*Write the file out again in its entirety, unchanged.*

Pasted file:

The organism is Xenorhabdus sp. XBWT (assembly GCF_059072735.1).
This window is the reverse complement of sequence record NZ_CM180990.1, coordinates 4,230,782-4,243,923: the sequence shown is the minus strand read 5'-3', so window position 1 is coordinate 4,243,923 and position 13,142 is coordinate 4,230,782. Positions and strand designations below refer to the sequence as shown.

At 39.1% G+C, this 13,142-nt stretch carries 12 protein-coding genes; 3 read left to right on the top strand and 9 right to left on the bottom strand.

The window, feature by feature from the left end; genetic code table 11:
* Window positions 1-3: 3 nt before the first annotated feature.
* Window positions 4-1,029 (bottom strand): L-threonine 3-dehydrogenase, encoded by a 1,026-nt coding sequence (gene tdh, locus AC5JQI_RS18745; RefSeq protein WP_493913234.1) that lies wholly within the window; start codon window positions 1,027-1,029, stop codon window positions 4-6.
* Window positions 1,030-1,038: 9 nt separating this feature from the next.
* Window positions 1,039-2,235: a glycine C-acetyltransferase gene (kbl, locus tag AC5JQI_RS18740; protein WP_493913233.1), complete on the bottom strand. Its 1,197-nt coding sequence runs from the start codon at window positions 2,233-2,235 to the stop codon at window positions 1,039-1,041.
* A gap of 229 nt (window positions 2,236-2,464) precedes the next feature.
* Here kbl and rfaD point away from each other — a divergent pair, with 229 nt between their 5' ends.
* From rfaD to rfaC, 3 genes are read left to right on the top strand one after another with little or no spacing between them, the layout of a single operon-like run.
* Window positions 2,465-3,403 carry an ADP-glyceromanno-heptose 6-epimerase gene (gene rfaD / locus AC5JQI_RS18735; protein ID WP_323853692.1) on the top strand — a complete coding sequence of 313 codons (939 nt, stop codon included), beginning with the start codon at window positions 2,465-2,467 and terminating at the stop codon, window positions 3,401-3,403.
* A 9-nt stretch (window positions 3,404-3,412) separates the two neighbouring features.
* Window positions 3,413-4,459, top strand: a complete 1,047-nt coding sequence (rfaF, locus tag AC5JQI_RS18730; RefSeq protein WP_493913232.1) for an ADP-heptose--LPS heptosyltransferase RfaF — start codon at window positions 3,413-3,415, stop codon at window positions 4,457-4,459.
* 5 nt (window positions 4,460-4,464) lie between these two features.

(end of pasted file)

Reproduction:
The organism is Xenorhabdus sp. XBWT (assembly GCF_059072735.1).
This window is the reverse complement of sequence record NZ_CM180990.1, coordinates 4,230,782-4,243,923: the sequence shown is the minus strand read 5'-3', so window position 1 is coordinate 4,243,923 and position 13,142 is coordinate 4,230,782. Positions and strand designations below refer to the sequence as shown.

At 39.1% G+C, this 13,142-nt stretch carries 12 protein-coding genes; 3 read left to right on the top strand and 9 right to left on the bottom strand.

The window, feature by feature from the left end; genetic code table 11:
* Window positions 1-3: 3 nt before the first annotated feature.
* Window positions 4-1,029 (bottom strand): L-threonine 3-dehydrogenase, encoded by a 1,026-nt coding sequence (gene tdh, locus AC5JQI_RS18745; RefSeq protein WP_493913234.1) that lies wholly within the window; start codon window positions 1,027-1,029, stop codon window positions 4-6.
* Window positions 1,030-1,038: 9 nt separating this feature from the next.
* Window positions 1,039-2,235: a glycine C-acetyltransferase gene (kbl, locus tag AC5JQI_RS18740; protein WP_493913233.1), complete on the bottom strand. Its 1,197-nt coding sequence runs from the start codon at window positions 2,233-2,235 to the stop codon at window positions 1,039-1,041.
* A gap of 229 nt (window positions 2,236-2,464) precedes the next feature.
* Here kbl and rfaD point away from each other — a divergent pair, with 229 nt between their 5' ends.
* From rfaD to rfaC, 3 genes are read left to right on the top strand one after another with little or no spacing between them, the layout of a single operon-like run.
* Window positions 2,465-3,403 carry an ADP-glyceromanno-heptose 6-epimerase gene (gene rfaD / locus AC5JQI_RS18735; protein ID WP_323853692.1) on the top strand — a complete coding sequence of 313 codons (939 nt, stop codon included), beginning with the start codon at window positions 2,465-2,467 and terminating at the stop codon, window positions 3,401-3,403.
* A 9-nt stretch (window positions 3,404-3,412) separates the two neighbouring features.
* Window positions 3,413-4,459, top strand: a complete 1,047-nt coding sequence (rfaF, locus tag AC5JQI_RS18730; RefSeq protein WP_493913232.1) for an ADP-heptose--LPS heptosyltransferase RfaF — start codon at window positions 3,413-3,415, stop codon at window positions 4,457-4,459.
* 5 nt (window positions 4,460-4,464) lie between these two features.